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In Flower this Week

A weekly news sheet prepared by a Gardens' volunteer.
Numbers in square brackets
[ ] refer to garden bed Sections. Plants in flower are in bold type.

26 February 2010

flower image
Scaevola phlebopetala
click for larger image

Outside the Visitor Information Centre doors the colourful flowers in pots include fan flower, Scaevola phlebopetala with deep purple flowers. At the far end of Banks Walk, also in a pot, Scaevola albida, dense with smaller mauve fan flowers. In the centre is Teucrium racemosum with white flowers amid its grey-green leaves. Edging the walk kangaroo paw flowers are fading but the yellow open flowers of Hibbertia vestita [Section 210] a small mounded plant, are bright. The cerise flowers of Pelargonium rodneyanum [Section 174] are also bright.

This week’s walk follows the road beside the far side of the Rainforest. The first almost concealed shrub opposite the café gates is the Lolly Bush, Clerodendrum floribundum var. attenuatum [Section 125], a tall shrub with arching branches. The white flowers have been replaced with decorative black fruits surrounded by dull red calyces. A corner is carpeted with Grevillea ‘Poorinda Royal Mantle’ [Section 124] with many toothbrush like deep red flowers. A bottlebrush, Callistemon viminalis Howie’s Fire Glow [Section 124] a tall dense shrub clad with red flowers. Grevillea ‘Goldfever [Section 124] is a small dense spreading shrub displaying its apricot coloured terminal flowers.

At the top corner of the Brittlegum Lawn Banksia spinulosa var. spinulosa [Section 109] is laden with flower spikes of all ages from almost green pencil thin to larger green with gold colouring to almost mature golden cylindrical flower spikes. Further along, behind the tables, Hibiscus pedunculatus [Section 109] has large pink flowers which opens in sunshine, over this open shrub while Grevillea ‘Robyn Gordon’ [Section 109] is low and spreading with numerous terminal red-cream flowers. Opposite the lawns in the rainforest, Hibiscus divaricatus [Section 114] has large yellow flowers.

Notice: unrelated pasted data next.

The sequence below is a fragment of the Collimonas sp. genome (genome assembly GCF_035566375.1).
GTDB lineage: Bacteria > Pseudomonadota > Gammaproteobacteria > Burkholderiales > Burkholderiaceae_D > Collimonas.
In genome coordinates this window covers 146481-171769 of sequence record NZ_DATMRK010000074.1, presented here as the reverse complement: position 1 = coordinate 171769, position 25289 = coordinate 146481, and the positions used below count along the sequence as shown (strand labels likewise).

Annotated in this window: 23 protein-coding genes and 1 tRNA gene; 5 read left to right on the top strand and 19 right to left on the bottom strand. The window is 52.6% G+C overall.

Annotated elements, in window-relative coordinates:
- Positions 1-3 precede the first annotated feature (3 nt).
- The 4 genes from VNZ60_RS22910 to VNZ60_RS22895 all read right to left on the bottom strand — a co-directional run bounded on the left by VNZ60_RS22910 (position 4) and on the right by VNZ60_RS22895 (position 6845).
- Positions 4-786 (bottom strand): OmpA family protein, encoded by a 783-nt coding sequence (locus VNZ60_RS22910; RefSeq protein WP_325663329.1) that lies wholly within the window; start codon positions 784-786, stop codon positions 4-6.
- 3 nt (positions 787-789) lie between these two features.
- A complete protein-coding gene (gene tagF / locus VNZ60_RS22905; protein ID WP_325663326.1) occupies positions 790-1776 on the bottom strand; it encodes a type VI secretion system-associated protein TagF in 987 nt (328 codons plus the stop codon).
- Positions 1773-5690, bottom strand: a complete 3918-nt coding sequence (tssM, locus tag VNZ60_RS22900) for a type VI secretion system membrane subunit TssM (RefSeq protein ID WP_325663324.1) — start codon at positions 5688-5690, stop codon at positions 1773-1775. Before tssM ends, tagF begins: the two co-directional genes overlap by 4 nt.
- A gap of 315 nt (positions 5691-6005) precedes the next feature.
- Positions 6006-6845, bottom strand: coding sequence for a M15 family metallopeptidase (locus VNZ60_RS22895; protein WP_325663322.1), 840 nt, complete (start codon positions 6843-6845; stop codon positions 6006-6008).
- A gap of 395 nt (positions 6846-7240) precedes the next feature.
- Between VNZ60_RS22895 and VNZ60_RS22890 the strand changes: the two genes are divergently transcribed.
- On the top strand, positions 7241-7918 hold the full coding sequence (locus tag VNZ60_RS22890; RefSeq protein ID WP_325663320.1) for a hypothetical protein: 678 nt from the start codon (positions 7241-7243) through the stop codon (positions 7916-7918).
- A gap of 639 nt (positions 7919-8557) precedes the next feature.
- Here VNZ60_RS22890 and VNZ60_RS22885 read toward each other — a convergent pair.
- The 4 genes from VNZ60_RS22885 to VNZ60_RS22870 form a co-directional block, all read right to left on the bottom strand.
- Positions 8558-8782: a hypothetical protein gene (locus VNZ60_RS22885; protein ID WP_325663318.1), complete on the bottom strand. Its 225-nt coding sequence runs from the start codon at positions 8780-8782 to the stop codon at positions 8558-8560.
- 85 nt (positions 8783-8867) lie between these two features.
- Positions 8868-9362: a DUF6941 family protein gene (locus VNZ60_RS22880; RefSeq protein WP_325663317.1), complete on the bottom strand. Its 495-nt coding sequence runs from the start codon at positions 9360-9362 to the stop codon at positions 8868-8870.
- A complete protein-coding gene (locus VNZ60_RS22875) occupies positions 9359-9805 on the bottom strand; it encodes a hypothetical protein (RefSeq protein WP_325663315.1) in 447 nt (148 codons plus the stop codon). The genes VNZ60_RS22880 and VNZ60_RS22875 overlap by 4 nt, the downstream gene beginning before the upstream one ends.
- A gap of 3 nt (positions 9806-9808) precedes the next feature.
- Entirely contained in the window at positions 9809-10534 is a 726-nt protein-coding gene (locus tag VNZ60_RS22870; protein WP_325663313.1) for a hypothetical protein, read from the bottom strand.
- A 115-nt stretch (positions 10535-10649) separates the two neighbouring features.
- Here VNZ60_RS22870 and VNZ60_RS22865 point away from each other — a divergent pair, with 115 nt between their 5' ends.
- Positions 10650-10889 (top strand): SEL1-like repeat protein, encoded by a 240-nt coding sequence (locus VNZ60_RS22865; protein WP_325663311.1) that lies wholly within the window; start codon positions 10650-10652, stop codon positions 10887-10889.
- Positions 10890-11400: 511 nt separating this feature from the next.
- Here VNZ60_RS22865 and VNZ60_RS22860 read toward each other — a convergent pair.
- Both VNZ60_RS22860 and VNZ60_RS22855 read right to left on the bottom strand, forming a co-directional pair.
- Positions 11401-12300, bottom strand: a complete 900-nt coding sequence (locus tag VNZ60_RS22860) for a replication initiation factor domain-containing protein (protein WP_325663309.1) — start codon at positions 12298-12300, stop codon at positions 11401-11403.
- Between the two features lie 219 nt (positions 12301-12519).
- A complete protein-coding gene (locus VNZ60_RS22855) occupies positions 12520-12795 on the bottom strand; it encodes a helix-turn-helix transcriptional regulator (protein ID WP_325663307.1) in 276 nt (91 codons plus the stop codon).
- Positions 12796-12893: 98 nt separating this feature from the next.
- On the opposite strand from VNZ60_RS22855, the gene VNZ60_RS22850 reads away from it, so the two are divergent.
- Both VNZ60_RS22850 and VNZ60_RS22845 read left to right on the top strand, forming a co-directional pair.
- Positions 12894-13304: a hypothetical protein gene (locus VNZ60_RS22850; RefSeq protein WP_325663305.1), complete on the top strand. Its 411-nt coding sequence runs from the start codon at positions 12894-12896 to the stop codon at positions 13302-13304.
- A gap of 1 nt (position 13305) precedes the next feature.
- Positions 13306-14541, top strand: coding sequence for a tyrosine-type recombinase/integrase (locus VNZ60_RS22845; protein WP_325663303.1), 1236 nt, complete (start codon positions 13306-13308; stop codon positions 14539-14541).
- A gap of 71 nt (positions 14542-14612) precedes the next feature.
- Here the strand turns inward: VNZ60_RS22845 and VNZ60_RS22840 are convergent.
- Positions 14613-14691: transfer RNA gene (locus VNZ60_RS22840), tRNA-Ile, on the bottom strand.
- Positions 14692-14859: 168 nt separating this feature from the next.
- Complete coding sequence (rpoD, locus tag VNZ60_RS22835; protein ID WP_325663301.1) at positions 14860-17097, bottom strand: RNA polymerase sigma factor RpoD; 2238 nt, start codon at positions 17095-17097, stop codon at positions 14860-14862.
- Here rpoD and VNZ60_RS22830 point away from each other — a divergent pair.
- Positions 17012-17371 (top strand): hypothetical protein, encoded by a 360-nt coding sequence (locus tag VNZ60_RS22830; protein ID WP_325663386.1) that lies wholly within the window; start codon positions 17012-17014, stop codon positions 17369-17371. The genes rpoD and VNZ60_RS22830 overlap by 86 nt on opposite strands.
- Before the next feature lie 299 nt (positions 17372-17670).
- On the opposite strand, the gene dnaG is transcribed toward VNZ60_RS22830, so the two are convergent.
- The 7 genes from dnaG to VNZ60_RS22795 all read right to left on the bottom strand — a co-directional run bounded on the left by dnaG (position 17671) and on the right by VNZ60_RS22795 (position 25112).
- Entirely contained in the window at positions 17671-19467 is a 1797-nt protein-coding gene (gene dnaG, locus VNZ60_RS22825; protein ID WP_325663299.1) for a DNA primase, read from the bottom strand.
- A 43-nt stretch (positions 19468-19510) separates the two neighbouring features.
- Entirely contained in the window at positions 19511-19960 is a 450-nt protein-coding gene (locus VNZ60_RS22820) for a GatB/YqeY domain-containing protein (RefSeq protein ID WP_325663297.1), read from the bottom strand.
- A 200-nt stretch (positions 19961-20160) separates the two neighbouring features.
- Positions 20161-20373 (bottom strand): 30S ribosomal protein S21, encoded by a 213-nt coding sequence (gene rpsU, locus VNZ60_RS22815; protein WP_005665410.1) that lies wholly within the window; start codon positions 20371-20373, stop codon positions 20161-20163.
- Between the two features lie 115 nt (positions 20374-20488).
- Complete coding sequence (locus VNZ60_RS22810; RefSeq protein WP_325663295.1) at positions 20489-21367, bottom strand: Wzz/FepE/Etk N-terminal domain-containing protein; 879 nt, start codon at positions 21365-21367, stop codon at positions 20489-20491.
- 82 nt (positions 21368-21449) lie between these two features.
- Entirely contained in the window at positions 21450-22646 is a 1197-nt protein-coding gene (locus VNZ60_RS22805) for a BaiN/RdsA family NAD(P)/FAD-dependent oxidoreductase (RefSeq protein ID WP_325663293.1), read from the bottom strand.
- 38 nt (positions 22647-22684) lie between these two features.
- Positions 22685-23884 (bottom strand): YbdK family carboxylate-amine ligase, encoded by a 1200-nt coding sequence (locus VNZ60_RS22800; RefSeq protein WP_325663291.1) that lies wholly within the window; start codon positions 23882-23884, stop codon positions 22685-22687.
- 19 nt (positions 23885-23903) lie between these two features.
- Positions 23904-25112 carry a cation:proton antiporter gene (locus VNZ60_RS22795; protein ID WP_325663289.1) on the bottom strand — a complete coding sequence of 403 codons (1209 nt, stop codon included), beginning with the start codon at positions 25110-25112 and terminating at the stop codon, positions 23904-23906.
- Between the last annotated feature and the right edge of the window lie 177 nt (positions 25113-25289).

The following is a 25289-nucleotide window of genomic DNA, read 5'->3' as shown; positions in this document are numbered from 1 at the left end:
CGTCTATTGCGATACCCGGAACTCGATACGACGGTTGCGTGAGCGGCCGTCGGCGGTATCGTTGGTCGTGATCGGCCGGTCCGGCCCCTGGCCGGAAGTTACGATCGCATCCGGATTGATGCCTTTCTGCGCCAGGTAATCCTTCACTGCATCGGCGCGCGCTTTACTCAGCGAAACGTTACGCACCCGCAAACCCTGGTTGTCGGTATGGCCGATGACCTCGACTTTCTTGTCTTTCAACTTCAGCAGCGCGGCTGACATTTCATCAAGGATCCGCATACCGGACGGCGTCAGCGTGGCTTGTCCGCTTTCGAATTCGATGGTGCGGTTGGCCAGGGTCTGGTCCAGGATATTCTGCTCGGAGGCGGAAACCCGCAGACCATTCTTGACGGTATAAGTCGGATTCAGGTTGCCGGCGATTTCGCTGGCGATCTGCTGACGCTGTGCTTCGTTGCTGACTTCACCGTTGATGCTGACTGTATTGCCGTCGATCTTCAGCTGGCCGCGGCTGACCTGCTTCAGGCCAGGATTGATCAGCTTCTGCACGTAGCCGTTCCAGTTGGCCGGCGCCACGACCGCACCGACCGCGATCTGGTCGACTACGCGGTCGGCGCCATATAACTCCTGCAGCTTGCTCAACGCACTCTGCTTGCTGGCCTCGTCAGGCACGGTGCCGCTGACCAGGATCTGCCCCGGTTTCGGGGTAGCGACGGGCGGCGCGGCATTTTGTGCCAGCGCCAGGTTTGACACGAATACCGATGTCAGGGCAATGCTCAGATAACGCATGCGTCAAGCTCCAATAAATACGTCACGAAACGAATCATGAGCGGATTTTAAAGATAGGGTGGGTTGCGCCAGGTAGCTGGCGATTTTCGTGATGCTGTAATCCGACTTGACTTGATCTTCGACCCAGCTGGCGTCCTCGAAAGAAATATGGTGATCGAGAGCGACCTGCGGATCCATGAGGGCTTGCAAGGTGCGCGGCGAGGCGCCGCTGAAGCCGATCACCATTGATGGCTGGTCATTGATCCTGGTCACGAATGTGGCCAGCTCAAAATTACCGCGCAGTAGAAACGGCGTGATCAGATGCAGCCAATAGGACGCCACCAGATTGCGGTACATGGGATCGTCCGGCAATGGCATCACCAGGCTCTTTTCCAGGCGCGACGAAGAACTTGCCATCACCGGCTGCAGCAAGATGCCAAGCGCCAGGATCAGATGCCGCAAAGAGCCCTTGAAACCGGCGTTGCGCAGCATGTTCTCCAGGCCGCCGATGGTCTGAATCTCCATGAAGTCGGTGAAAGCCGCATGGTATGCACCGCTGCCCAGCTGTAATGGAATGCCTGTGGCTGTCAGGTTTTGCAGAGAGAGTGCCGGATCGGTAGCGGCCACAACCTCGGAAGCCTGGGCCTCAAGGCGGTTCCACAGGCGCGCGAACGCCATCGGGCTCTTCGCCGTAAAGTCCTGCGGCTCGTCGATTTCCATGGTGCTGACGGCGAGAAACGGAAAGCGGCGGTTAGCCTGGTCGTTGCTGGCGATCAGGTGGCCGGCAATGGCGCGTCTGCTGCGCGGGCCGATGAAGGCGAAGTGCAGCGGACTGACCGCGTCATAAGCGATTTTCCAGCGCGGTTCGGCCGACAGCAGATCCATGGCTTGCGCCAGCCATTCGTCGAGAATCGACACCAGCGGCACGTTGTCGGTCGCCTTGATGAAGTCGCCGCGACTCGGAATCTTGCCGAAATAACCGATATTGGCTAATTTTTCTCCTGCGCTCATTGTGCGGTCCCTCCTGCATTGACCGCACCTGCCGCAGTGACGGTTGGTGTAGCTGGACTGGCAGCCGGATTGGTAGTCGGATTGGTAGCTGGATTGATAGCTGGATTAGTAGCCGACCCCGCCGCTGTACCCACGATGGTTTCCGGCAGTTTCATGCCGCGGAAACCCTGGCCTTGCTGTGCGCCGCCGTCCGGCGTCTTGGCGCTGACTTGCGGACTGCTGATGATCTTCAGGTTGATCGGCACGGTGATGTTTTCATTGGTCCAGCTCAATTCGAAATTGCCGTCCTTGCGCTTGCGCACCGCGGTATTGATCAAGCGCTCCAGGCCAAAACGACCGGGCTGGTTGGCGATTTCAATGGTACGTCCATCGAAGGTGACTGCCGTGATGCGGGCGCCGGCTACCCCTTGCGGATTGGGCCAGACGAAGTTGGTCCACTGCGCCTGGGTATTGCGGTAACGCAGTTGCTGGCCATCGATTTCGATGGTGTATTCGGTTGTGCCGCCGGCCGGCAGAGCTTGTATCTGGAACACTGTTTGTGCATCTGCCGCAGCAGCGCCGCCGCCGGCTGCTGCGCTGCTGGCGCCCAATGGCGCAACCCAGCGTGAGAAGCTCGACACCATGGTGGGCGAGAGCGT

The triangle garden contains many kangaroo paws, Anigozanthos sp. [Section 17] with fading yellow or red ‘paw’ flowers. Edging the garden are Brachyscome ‘Roulette’ [Section 17] with small daisy-like mauve-pink flowers over the dwarf plants. Around the corner, the prostrate Hemiandra pungens [Section 17] has pink flowers along its mostly trailing stems. Opposite the lower edge of this garden Callistemon viminalis [Section 78] is a large dense shrub covered in profusion with its red bottlebrush flowers while edging the rainforest Callistemon montanus [Section 104] leaning towards the road, has red dusted with gold flowers. Also edging the road are teatrees, Leptospermum amboinense [Section 104/140] medium, dense shrubs clad with small white petalled flowers. Opposite are few Crowea ‘Festival’ [Section 123] shrubs, pink with star-shaped flowers. Behind is Eucryphia wilkiei [Section 123] of medium size with a profusion of cream cup- shaped flowers. Edging the rainforest, with branches arching over the road, Commersonia fraseri [Section 140] with soft felt-like foliage and terminal clusters of tiny white flowers.

flower image
Clerodendrum floribundum var. attenuatum
click for larger image

Take next path up stairs to right where Banksia speciosa [Section 36] with long branches clad with long narrow indented leaves, many dark spent flower spikes and few small lemon flower spikes. Along this upper path Banksia media [Section 36] is low and spreading. The shrub is dense and clad with many flower spikes from juvenile rust-green to bronze to a mustard colour… all so attractive. Beside the covered shelter, the Silver Backed banksia, Banksia marginata [Section 36] is a tall dense shrub well covered with short cream-yellow flower spikes. In front of the shelter an emu-bush, Eremophila glabra var. glabra [Section 121] is an upright shrub with grey-blue foliage with long red tubular flowers.

Returning, follow the zig-zag path down to the Rock Garden with its many treasures enjoying the many waterdragons sunning on the rocks or footpaths.

So much to enjoy in these Gardens … Barbara Daly.













Updated 26 February, 2010 , webmaster, ANBG (anbg-info@anbg.gov.au)